Frustration is a sign your brain is looking for solutions. Little knowm secret of human psychology and biology: our brains are "wired" to answer EVERY question put to it....even if we have to make something up. Think about that for a moment.
There's an answer......a solution for EVERY problem you will ever face. Now, the trick here, to get this to work for you, is to ask a better more specific, more focussed question. Asking a global question like "why can't I do this" will get you the answer: " because you are stupid" or something like that. But asking a SPECIFIC question, such as " what exactly am I doing wrong here? What steps am I missing, or am doing incorrectly? Who is getting results where I am not? How are they going about things? When do they takes certain steps to get certain actions and do those steps jibe with my own procedures?"

Notice something about those questions? The global question starts with "why". The other questions don't. That is because the other questions start to break down the problem into more manageable chunks. Frustration is good for you , in this respect because the more frustrated you feel, the more emotional intensity you have the greater your brain will place that problem in priority. More emotional intensity means more of your personal resources will be applied to solving the problem. And you WILL get an answer to it.
If it not the answer you want.......ask a better......a different question. Trust me, this WORKS.

--Likewise: obsess. School is a place to geek out, to immerse yourself into the craft and the "culture" of the craft. You don't have to be anyone else......or anything else. Become a sponge, soak it all up.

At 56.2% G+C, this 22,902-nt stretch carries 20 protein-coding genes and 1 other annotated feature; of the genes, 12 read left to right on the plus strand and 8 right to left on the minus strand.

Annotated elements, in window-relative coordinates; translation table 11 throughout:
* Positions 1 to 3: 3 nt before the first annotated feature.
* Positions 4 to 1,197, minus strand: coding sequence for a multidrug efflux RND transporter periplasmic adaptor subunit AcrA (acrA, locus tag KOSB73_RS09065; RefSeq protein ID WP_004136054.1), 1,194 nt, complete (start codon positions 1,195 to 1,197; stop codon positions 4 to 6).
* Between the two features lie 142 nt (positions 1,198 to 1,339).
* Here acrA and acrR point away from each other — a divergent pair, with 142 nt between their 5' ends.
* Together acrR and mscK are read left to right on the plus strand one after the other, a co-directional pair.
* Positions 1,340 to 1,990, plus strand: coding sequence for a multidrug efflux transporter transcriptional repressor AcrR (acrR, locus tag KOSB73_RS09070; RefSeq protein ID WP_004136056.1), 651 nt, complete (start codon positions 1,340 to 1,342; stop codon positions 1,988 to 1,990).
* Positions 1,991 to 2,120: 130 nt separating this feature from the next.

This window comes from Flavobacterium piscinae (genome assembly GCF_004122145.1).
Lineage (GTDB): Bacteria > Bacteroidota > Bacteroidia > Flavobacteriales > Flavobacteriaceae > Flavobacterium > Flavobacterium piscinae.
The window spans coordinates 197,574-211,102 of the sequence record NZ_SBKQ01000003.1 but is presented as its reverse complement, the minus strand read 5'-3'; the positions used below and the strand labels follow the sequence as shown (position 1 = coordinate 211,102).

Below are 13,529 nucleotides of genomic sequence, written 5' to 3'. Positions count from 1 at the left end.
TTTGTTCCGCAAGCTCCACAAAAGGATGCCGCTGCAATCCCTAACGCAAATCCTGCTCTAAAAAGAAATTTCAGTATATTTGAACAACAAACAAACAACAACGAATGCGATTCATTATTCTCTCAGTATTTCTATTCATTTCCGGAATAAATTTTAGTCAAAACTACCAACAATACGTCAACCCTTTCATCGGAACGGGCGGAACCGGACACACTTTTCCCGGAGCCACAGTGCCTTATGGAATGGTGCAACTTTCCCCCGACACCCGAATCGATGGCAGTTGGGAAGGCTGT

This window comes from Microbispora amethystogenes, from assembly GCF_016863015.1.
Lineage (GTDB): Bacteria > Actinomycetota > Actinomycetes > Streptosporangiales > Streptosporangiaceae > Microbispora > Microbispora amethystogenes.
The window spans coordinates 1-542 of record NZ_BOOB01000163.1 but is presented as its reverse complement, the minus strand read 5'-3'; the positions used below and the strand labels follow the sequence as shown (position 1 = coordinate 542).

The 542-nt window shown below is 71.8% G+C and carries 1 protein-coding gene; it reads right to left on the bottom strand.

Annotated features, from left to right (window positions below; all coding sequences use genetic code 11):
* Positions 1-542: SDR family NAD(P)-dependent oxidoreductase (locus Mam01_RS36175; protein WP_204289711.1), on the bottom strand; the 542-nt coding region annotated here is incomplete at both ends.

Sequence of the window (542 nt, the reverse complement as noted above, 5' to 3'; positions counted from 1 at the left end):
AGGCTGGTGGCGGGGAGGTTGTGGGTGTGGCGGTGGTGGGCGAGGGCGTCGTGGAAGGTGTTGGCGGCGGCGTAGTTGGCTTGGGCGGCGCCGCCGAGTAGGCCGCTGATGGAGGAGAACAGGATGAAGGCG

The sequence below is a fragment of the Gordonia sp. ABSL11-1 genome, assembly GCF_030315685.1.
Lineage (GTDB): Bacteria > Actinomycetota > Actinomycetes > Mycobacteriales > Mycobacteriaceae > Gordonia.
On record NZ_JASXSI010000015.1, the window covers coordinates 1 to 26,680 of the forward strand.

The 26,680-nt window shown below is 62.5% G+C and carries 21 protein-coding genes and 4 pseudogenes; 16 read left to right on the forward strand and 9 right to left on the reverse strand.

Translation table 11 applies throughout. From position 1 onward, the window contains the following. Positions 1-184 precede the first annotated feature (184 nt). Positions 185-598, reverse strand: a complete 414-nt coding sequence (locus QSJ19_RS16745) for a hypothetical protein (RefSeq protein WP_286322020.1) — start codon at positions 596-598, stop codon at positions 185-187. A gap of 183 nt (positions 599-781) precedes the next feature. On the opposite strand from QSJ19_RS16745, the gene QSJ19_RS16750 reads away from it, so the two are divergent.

--In the midst of the above though, don't just be a consumer. Being a fan is a good thing, a strong suit, but do not let it consume you. The idea of all this here is to turn you into a CREATOR. There's a line that separates the two--albeit a blurry one. A creator understands there's a point where consumption must be placed aside and production has to commence. The more "advanced" theory of this holds that a creator understands when creative productivity means doing things that might offend fannish sensibilities. Its part of the job.

"We all grow older, we do not have to grow up"--Archie Goodwin ( 1937-1998)

Thanks so much Ken, I was hoping you'd chip in your 50 dollars' worth :D

Just thought of more:

- The production mantra: Hours in, seconds out! (as in, put in your hours, and get your seconds of animation)

- Construct your character's pelvis as a bouncing ball; everything else will fall into place.

- When all else fails....cover it up with clouds/camera work/ sparkles/ you get the picture :D

- Stillness is underrated. (I learnt this one a little late...)

- Audiences can forgive bad visuals more easily than bad sound.